- The Washington Times - Friday, February 21, 2003

Area officials directed snow-removal equipment and ordered sandbags to be readied yesterday for flooding from melting snow and a couple of inches of rainfall this weekend.
"We are going to experience some property damage, I think, that would affect individuals and businesses and perhaps require some Federal Emergency Management Agency assistance," said Tony Bullock, a spokesman for D.C. Mayor Anthony A. Williams.
Regional transportation officials said commuters should have an easier rush hour this morning, compared with those of Wednesday and yesterday. But Metro officials said their overwhelmed subway system will not be able to meet ridership demand until Monday or Tuesday.
Meanwhile, D.C. and Falls Church school officials said they will resume classes two hours late today, while other jurisdictions said schools will remain closed for the fourth consecutive day after a massive snowfall during Presidents Day weekend.
Residents and businesses still digging themselves out of one of the worst snowstorms in history were aided by rising temperatures yesterday.
Temperatures are expected to rise into the low 50s tomorrow, when 2 to 3 inches of rain is expected from a storm heading north from the Gulf of Mexico, according to the National Weather Service.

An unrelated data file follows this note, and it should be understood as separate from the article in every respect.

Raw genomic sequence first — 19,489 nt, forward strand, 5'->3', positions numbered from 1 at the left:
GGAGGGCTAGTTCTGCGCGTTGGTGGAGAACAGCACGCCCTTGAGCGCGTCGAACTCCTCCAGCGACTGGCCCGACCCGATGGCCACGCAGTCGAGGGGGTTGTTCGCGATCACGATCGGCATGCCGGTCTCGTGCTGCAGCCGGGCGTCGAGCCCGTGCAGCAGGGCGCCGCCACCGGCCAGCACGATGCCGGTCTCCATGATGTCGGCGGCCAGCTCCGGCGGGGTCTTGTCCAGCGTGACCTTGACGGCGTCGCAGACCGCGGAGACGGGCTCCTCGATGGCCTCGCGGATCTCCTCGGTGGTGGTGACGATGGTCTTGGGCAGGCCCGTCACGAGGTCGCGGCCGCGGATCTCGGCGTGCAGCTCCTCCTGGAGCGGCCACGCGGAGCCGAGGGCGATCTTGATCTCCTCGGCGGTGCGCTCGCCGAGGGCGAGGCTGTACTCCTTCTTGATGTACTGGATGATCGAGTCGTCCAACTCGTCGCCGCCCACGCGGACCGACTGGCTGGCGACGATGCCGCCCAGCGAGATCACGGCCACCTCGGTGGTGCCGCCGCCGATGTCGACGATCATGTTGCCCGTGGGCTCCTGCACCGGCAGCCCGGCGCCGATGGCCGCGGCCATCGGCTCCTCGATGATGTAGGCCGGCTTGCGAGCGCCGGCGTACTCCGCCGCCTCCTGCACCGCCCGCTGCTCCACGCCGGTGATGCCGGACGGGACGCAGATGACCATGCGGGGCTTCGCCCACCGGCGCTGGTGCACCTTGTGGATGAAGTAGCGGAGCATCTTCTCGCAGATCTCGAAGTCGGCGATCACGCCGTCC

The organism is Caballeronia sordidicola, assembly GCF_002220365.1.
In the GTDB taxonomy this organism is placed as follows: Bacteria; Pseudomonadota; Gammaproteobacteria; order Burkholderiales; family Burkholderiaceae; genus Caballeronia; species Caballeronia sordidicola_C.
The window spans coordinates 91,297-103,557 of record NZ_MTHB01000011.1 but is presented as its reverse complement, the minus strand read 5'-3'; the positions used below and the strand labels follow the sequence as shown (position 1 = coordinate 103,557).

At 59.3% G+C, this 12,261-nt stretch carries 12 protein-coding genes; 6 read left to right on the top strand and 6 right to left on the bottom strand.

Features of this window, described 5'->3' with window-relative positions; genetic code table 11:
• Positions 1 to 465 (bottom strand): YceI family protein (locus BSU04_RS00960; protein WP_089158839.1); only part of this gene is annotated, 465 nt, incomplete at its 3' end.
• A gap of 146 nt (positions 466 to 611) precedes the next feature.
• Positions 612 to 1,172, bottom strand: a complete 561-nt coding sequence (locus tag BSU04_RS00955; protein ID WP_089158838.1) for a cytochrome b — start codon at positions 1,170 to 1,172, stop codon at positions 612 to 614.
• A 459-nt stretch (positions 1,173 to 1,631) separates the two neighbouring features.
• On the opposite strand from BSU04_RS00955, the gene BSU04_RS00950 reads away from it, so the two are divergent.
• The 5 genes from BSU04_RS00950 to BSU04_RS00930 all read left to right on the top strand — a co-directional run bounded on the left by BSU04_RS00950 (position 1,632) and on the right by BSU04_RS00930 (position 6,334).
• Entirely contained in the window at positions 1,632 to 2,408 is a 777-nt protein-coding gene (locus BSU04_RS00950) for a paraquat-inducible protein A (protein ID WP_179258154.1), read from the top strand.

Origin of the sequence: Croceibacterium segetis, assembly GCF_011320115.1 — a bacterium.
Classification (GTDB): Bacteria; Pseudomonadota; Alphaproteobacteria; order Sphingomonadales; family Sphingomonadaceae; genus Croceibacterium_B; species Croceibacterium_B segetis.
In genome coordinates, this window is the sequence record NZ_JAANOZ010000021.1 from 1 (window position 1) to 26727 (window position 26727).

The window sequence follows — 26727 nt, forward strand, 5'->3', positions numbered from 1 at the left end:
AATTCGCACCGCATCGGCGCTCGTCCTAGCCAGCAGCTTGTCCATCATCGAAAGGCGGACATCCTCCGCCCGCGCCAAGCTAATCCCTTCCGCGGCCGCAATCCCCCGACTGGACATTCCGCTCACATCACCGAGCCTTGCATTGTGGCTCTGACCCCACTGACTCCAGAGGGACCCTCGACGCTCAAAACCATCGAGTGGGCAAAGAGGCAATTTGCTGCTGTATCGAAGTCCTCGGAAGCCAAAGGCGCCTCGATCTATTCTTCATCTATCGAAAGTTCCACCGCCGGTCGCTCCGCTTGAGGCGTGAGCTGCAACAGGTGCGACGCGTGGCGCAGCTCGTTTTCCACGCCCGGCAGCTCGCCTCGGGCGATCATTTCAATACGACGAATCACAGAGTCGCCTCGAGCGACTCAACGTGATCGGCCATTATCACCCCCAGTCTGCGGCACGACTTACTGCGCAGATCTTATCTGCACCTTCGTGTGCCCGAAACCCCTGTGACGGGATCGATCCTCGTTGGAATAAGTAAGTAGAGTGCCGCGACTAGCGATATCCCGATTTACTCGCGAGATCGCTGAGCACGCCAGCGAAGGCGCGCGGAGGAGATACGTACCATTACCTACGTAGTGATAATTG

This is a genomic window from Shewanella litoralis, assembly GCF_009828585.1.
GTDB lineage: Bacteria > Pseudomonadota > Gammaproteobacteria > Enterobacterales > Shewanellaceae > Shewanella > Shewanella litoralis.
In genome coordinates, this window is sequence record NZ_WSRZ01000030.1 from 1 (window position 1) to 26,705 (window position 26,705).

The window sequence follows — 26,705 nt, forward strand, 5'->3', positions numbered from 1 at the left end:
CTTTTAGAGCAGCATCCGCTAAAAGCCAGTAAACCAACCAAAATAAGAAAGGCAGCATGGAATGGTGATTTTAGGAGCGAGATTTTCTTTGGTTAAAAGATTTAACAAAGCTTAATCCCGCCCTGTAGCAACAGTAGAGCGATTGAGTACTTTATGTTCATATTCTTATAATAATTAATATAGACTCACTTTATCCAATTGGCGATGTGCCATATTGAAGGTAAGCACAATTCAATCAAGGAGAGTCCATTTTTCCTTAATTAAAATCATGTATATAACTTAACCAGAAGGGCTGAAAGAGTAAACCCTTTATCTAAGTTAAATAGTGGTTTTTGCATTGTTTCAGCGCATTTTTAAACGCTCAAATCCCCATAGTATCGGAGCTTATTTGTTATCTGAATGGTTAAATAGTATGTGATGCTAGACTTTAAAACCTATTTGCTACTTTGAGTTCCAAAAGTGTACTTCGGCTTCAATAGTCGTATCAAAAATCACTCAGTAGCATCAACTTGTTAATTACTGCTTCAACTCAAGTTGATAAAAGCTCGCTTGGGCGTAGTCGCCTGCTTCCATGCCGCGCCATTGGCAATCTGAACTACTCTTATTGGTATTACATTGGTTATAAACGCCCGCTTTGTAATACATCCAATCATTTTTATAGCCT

Jim Travers, a meteorologist at the weather service's Baltimore-Washington forecast office, said the storm edged west of the Appalachian Mountains yesterday. "Maybe we're going to catch a break here and not get as much [rain]. It won't be nearly as bad," said Mr. Travers, who predicted some flooding.
"There's an awful lot of moisture around and not a lot of places for it to go," he said, noting that many storm drains and catch basins are blocked by large berms of snow.
Quentin Banks, spokesman for the Maryland Emergency Management Agency, said his agency will provide resources to counties that "get into trouble." He said the agency would provide aid such as engineering equipment or extra police officers.
City workers in Old Town Alexandria yesterday filled more than 2,000 sandbags to prepare for flooding along the Potomac River, while D.C. Water and Sewer Authority (WASA) workers used front-end loaders to remove snow from selected catch basins and hauled it away in dump trucks.
"Down by the river … those are lowland areas near the river which tend to flood," said Alexandria spokeswoman Barbara Gordon.